Far-right podcaster Steven Crowder announced on his podcast, Louder With Crowder, on Tuesday that he and his wife of nearly a decade, Hilary, have been in the midst of “what has increasingly been a horrendous divorce” since 2021. Crowder, who railed against the legal right to no-fault divorce (that is, the right to divorce without proof of abuse or wrongdoing from a spouse) last June, equated his situation to “living with a proverbial boot on my neck.”
“No, this was not my choice,” Crowder said on Tuesday. He then suggested that he disagrees with the laws that allowed his wife to leave him: “My then-wife decided that she didn’t want to be married anymore and in the state of Texas, that is completely permitted.” Crowder reiterated that the situation was “not [his] choice,” and that Hilary “simply wanted out and the law says that that’s how it works.”
Suddenly, his comments bemoaning no-fault divorce last summer make a lot more sense. Shall we review? “No-fault divorce, which, by the way, means that in many of these states if a woman cheats on you, she leaves, she takes half. So it’s not no-fault, it’s the fault of the man,” he said at the time, adding, “There need to be changes to marital laws, and I’m not even talking about same-sex marriage. … I’m talking about divorce laws, talking about alimony laws, talking about child support laws.
“If you’re a woman that comes from meager means, and you want to get wealthy—you’ve never worked, you didn’t get a degree, you have no skill set, but you’re good-looking—your best path to victory is simply to marry a man, leave him, and take half. … We need to reform divorce laws in this country.”
Crowder’s anti-divorce sentiment certainly seems personal in the context of what we know now. But it’s also a broader trend among conservatives, as documented by research from Media Matters for America last year, and at a time when Supreme Court Justice Clarence Thomas has expressed interest in changing marriage laws. Over the last year, influencers and politicians ranging from Sen. J.D. Vance (R-Ohio) to the likes of Crowder, Matt Walsh, Tim Pool, and right-wing media outlets like the National Review and the Daily Wire have criticized no-fault divorce.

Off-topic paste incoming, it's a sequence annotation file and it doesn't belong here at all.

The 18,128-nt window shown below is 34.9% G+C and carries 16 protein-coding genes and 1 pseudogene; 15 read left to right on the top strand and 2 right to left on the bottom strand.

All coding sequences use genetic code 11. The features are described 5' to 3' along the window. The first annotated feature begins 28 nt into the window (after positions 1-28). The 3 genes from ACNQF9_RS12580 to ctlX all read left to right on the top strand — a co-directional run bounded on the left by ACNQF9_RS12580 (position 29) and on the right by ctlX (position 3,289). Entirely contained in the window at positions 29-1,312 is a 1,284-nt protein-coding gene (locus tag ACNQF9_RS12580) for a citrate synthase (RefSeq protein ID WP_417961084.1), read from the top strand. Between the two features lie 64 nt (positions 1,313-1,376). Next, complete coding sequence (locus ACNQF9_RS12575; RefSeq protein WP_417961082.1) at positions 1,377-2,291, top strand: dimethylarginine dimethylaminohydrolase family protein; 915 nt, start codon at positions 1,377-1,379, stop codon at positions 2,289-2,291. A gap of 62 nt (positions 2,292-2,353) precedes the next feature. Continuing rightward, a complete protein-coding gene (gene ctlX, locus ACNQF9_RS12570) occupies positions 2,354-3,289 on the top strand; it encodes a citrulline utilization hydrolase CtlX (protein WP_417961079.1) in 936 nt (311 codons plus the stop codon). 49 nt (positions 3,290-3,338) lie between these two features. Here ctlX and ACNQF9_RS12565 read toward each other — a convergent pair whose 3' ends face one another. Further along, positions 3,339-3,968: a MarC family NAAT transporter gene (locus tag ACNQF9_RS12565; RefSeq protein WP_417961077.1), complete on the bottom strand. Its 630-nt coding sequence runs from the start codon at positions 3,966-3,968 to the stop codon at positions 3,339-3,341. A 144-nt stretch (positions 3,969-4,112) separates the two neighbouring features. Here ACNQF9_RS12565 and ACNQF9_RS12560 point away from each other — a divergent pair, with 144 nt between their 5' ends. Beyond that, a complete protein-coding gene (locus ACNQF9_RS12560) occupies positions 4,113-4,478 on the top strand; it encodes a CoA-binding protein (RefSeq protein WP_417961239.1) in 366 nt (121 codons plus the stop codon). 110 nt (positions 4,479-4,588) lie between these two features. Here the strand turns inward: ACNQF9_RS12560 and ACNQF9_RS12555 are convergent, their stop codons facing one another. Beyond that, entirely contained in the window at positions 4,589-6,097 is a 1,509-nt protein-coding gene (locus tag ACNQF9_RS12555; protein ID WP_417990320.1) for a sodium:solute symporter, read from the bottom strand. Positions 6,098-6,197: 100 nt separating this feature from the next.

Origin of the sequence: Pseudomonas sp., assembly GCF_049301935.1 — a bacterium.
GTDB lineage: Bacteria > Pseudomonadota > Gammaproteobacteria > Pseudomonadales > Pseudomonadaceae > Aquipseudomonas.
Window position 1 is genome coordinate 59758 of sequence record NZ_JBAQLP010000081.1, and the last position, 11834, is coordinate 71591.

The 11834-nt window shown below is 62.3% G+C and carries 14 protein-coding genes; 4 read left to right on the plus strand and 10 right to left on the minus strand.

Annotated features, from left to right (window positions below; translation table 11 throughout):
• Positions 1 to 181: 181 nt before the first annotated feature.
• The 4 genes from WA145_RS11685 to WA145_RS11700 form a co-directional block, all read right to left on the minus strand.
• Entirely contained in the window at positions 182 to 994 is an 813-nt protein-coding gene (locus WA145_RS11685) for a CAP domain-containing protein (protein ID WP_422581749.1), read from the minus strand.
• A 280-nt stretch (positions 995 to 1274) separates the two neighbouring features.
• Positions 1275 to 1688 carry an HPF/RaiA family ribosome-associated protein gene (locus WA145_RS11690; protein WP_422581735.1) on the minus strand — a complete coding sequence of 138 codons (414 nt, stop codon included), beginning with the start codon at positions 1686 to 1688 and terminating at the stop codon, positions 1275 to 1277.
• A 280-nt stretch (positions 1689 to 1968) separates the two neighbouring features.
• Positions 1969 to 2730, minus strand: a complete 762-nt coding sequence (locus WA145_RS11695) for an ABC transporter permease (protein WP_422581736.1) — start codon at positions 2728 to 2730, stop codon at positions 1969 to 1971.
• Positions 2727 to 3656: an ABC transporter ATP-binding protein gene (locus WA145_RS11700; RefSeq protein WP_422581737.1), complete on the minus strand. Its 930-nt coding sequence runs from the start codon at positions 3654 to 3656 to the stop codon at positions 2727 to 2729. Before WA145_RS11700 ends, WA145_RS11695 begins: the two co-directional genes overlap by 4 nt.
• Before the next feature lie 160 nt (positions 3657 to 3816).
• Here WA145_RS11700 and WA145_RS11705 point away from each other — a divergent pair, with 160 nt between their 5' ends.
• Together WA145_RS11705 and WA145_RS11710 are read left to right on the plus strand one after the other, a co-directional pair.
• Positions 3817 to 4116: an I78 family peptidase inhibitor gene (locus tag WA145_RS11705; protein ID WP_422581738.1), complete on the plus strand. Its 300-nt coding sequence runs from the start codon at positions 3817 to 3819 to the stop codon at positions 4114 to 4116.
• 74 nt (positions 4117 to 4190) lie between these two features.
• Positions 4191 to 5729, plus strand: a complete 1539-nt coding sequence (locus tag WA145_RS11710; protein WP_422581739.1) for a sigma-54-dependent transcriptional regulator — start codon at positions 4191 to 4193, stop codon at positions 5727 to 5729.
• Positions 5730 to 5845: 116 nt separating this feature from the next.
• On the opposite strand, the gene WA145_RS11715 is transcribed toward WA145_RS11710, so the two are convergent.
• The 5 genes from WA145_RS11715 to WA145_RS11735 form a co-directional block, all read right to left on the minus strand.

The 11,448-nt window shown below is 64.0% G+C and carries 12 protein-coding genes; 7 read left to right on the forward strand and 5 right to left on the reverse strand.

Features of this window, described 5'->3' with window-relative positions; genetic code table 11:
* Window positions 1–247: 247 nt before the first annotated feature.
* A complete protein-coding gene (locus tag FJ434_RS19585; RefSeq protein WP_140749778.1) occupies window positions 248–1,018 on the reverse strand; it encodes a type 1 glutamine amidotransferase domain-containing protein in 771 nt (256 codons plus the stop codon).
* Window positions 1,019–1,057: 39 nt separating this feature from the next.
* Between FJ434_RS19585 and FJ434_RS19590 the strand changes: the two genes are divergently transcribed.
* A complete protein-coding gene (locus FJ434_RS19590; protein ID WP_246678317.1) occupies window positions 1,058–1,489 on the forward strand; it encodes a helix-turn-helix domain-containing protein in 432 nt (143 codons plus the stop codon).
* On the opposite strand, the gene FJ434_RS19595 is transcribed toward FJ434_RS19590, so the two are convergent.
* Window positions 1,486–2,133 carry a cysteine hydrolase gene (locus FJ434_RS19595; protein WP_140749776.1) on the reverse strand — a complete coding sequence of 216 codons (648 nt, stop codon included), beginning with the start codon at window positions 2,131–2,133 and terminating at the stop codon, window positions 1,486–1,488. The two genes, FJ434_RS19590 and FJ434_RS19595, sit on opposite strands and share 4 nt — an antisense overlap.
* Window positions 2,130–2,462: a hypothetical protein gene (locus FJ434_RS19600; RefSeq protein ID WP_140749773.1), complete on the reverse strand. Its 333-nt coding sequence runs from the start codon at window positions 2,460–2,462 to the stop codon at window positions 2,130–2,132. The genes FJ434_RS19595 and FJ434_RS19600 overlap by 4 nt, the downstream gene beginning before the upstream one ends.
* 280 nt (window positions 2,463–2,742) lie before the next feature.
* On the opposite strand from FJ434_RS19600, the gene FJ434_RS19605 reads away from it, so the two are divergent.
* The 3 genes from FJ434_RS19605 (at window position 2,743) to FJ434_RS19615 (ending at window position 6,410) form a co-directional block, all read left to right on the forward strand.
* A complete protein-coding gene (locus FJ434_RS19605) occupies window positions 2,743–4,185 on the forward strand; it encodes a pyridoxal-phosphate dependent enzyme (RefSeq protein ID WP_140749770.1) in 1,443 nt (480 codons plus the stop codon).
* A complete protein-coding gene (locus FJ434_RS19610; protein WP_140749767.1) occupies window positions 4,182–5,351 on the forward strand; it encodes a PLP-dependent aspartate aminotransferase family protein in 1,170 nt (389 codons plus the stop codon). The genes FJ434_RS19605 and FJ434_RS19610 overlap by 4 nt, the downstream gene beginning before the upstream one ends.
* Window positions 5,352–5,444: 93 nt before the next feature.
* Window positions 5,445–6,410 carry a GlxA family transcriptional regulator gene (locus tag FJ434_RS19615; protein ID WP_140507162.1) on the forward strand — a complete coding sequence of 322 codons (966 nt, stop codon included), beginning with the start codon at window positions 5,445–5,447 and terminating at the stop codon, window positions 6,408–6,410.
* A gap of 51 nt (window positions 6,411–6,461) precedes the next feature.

No-fault divorce was first enacted in California in 1969 and has always been a feminist issue, because it allows domestic abuse victims to leave marriages without onerous barriers. Given the extent that marriage is tied to property and financial rights, no-fault divorce is also vital to escaping financial abuse.
Crowder and right-wingers have instead told themselves that no-fault divorce is a means for imagined gold-digging women to swindle men out of money. They’re afraid of women’s power over their own lives, so they want to take away that power and those rights by changing laws to entrap and hold women hostage in unwanted, possibly abusive marriages.
On Crowder’s Tuesday podcast episode, he called his divorce his “deepest personal failure” and the greatest heartbreak of his life. He said he still loves Hilary “as the mother of my children,” and expressed frustration that “she wanted something else for her life.” I know Crowder’s expectation is that his right-wing audience will sympathize with him, but me? I’m just relieved for his wife. And I’m worried about this push from Crowder and his cronies demonizing no-fault divorce.